Antimüllerian hormone (AMH) is a transforming growth factor β superfamily peptide that is a product of the ovarian follicle.1 This hormone is present in small, growing follicles but not in primordial follicles, and its production decreases as follicles go through the terminal stages of maturation. Because the “available” pool of early growing follicles is believed to be a more or less fixed proportion of the total follicle pool (primordial plus growing follicles), AMH provides a direct assessment of ovarian reserve. Antimüllerian hormone levels have been shown to decline across the reproductive life span in cross-sectional studies2-4 and to decline over time in the same woman undergoing repeated measurements.5 Highly sensitive measurement methods for AMH are helpful in predicting the timing of a woman’s final menstrual period.6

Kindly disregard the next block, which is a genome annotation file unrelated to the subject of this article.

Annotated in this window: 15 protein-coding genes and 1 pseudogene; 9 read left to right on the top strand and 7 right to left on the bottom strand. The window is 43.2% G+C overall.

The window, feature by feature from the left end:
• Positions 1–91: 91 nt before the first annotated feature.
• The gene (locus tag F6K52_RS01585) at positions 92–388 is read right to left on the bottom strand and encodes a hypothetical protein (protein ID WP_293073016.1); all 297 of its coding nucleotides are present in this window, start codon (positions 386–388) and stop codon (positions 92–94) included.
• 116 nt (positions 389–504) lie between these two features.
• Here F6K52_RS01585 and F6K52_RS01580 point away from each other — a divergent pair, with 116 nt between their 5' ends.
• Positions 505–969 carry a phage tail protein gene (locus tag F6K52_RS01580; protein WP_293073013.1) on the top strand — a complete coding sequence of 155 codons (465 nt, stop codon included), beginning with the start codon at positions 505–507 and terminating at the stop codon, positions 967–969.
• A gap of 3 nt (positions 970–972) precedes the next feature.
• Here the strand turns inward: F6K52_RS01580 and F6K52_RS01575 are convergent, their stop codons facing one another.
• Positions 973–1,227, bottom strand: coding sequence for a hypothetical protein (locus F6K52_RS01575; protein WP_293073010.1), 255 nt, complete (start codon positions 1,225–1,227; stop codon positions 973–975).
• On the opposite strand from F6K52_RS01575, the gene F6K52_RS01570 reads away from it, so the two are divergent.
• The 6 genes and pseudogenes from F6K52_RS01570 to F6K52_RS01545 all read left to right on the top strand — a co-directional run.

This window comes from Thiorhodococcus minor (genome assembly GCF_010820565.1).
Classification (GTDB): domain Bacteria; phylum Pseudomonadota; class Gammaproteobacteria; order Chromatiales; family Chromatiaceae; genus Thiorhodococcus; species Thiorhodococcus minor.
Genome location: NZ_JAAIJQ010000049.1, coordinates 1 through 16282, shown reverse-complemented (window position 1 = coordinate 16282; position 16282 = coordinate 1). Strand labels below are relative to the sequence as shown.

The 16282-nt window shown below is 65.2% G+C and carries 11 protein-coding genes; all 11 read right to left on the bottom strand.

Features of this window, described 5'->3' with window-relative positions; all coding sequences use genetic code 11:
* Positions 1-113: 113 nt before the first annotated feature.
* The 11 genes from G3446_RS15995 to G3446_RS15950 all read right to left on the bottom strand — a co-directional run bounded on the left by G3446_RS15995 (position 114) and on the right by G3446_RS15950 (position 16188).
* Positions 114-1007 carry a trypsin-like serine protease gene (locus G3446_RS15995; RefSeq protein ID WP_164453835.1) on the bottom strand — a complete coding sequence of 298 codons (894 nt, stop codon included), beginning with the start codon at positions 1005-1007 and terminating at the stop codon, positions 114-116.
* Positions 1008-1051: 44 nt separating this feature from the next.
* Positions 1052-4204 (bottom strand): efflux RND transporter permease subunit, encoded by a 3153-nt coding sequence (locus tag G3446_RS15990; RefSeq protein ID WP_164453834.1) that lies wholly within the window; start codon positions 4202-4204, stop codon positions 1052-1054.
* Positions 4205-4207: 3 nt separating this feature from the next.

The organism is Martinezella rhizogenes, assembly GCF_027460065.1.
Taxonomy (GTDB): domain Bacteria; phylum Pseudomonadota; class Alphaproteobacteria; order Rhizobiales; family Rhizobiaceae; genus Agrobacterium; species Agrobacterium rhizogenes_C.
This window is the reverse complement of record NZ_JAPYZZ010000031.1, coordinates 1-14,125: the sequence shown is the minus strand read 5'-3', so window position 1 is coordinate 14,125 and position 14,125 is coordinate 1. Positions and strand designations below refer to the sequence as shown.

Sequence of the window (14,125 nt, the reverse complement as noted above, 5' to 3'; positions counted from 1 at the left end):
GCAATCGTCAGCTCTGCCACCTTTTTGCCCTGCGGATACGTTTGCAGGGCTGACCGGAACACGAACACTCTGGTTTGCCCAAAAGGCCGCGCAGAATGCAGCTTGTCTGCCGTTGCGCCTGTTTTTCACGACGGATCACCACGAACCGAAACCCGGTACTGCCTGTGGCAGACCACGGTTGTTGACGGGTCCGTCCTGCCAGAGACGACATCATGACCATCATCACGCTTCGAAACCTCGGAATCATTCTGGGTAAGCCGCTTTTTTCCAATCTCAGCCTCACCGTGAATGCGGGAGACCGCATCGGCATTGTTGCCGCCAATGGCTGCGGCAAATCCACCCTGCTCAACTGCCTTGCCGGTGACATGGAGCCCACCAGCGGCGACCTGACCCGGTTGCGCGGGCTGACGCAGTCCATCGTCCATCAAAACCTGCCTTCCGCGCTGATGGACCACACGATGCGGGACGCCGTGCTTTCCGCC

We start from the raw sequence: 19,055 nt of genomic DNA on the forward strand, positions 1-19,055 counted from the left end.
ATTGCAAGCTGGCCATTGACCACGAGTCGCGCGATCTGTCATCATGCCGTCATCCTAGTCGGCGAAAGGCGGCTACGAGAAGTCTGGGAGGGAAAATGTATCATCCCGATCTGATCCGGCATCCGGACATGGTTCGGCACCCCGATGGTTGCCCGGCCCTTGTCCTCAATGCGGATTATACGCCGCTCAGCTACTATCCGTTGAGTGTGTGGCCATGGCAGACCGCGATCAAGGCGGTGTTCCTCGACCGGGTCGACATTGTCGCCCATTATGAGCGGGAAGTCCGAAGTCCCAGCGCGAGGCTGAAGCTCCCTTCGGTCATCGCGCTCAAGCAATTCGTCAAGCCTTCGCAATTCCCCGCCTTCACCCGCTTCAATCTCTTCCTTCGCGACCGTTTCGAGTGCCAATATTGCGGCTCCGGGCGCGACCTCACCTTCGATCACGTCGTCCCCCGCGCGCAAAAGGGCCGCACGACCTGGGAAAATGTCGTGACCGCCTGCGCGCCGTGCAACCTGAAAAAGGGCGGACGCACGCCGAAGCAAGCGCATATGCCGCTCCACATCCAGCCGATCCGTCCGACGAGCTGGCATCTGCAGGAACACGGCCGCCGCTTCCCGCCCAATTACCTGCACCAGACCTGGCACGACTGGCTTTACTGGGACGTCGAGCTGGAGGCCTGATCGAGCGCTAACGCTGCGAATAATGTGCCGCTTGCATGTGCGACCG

Santoro N. Using Antimüllerian Hormone to Predict Fertility. JAMA. 2017;318(14):1333–1334. doi:10.1001/jama.2017.14954
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